“When our owner, Rudy Bratty, decided to go along with it, people told him he was nuts,” says Randy Peddigrew, Remington’s executive vice president of land development. “He got a lot of side eye at the time.”

Click to zoom. The Toronto region’s C$60 billion (US$45 billion) transit expansion, including eight new subway and LRT lines or extensions totaling more than 125 miles (200 km) of new track, is slated for completion in 2030. (Courtesy of Metrolinx)

Today, Remington’s Downtown Markham development is home to more than 2,300 people in its mix of mixed-use mid-rise blocks and high-rise towers amid 400,000 square feet (37,000 sq m) of retail space and 850,000 square feet (79,000 sq m) of office space. When the project is built out, those figures
will quadruple—and all of it will be housed in LEED-certified buildings, a commitment Remington made from the outset—giving Downtown Markham a density that will rival that of downtown Toronto. The development is powered by district energy, which reduces community emissions by 50 percent, Remington says. The area also has been designated as a regional transit hub, with the refurbished Unionville GO rail station on its eastern flank and a Viva bus rapidway traversing the site.

Peddigrew points to the neighborhood’s condo-hotel—an increasingly common built form in urban cores, but an absolute rarity in suburbia—as a case study in the challenges and benefits that come with building mixed-use development in a nowhere geography. The design combined a 200-room hotel with a 300-unit condo development and multiple retail storefronts, which led to negotiations over who would be responsible for maintenance of the site’s underground parking.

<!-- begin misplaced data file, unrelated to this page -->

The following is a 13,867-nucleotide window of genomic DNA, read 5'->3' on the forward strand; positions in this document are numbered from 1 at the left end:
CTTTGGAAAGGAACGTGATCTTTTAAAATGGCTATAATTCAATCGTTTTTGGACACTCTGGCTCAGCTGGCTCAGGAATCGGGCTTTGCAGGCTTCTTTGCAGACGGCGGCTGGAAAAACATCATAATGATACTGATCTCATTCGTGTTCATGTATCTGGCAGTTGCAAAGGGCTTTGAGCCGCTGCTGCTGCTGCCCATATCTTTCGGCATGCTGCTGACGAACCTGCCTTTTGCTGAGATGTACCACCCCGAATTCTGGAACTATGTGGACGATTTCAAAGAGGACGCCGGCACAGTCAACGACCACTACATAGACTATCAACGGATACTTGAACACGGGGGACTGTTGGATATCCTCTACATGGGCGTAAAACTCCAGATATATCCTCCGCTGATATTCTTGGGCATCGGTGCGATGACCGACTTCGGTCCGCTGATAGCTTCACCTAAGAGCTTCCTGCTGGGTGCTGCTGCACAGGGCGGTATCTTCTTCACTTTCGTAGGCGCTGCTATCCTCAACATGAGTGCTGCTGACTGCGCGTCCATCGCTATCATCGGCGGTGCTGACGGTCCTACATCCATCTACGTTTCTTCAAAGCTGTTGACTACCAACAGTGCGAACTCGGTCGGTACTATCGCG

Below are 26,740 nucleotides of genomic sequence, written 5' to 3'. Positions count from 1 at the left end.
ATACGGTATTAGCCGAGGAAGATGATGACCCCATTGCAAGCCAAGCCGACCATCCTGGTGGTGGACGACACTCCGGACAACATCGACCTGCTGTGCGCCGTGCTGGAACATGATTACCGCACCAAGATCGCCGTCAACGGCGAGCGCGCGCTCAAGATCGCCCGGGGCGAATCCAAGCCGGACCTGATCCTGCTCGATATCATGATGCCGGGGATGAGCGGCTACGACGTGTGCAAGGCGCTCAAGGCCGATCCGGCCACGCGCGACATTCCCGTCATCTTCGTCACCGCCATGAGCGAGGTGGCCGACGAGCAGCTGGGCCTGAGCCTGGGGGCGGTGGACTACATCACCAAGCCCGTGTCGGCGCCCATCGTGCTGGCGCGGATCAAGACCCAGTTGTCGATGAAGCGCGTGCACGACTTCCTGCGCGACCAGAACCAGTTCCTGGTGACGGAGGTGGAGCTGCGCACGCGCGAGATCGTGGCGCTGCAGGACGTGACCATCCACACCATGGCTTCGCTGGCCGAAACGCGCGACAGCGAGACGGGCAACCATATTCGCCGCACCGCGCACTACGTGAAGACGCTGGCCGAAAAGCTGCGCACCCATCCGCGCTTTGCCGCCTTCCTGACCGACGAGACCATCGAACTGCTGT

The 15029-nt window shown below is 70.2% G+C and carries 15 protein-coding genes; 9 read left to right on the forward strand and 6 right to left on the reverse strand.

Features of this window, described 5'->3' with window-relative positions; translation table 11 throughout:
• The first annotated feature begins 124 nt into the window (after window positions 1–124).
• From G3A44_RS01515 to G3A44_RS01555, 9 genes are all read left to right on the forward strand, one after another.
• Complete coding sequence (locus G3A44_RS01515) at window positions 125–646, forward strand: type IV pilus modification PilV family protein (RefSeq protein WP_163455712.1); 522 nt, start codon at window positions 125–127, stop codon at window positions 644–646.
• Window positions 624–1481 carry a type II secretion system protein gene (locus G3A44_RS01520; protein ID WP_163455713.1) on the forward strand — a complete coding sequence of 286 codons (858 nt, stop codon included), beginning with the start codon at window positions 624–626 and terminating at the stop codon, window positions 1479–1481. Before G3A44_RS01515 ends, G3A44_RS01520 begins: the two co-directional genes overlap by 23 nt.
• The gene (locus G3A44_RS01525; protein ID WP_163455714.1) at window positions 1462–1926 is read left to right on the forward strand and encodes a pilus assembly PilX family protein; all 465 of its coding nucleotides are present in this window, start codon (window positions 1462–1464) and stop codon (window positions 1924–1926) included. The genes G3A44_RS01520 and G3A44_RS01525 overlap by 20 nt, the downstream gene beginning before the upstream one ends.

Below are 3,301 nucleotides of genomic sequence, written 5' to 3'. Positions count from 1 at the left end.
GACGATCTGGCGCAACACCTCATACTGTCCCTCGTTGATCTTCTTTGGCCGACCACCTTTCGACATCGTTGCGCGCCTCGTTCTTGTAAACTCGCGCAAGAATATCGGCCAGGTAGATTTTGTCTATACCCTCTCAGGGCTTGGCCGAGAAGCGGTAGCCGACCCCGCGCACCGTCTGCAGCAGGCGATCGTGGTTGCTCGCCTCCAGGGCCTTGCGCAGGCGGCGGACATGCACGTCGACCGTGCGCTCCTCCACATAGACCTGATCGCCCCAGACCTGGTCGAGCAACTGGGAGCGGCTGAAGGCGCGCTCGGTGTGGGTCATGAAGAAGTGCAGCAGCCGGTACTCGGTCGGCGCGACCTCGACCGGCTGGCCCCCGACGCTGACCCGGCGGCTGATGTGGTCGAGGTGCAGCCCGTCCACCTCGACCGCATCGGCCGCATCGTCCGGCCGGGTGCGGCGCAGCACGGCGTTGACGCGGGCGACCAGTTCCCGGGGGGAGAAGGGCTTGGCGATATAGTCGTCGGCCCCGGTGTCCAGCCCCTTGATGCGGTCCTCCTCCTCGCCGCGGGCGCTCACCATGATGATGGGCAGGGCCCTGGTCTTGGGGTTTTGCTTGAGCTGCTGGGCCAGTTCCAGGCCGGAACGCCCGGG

“The condo owners say it should be the hotel, and the hotel says it should be the retailers,” says Peddigrew. When another condo tower, K2, goes up next door, it will use the same driveways, ramps, and parking garage as the condo-hotel. “We are being creative with easements and spreading the costs of that parking facility across as many users as possible,” he says.

Financing was another sticking point. “Remington is not a specialist in retail, so we don’t have a stable of companies who will sign leases with us on spec,” he says. “That led banks to say they wouldn’t finance the retail portion of the building.” Remington financed the retail segment itself, as it has done for all its mixed-use buildings to date. Peddigrew is hopeful that the municipality will be able to help finance retail space in the future when banks will not.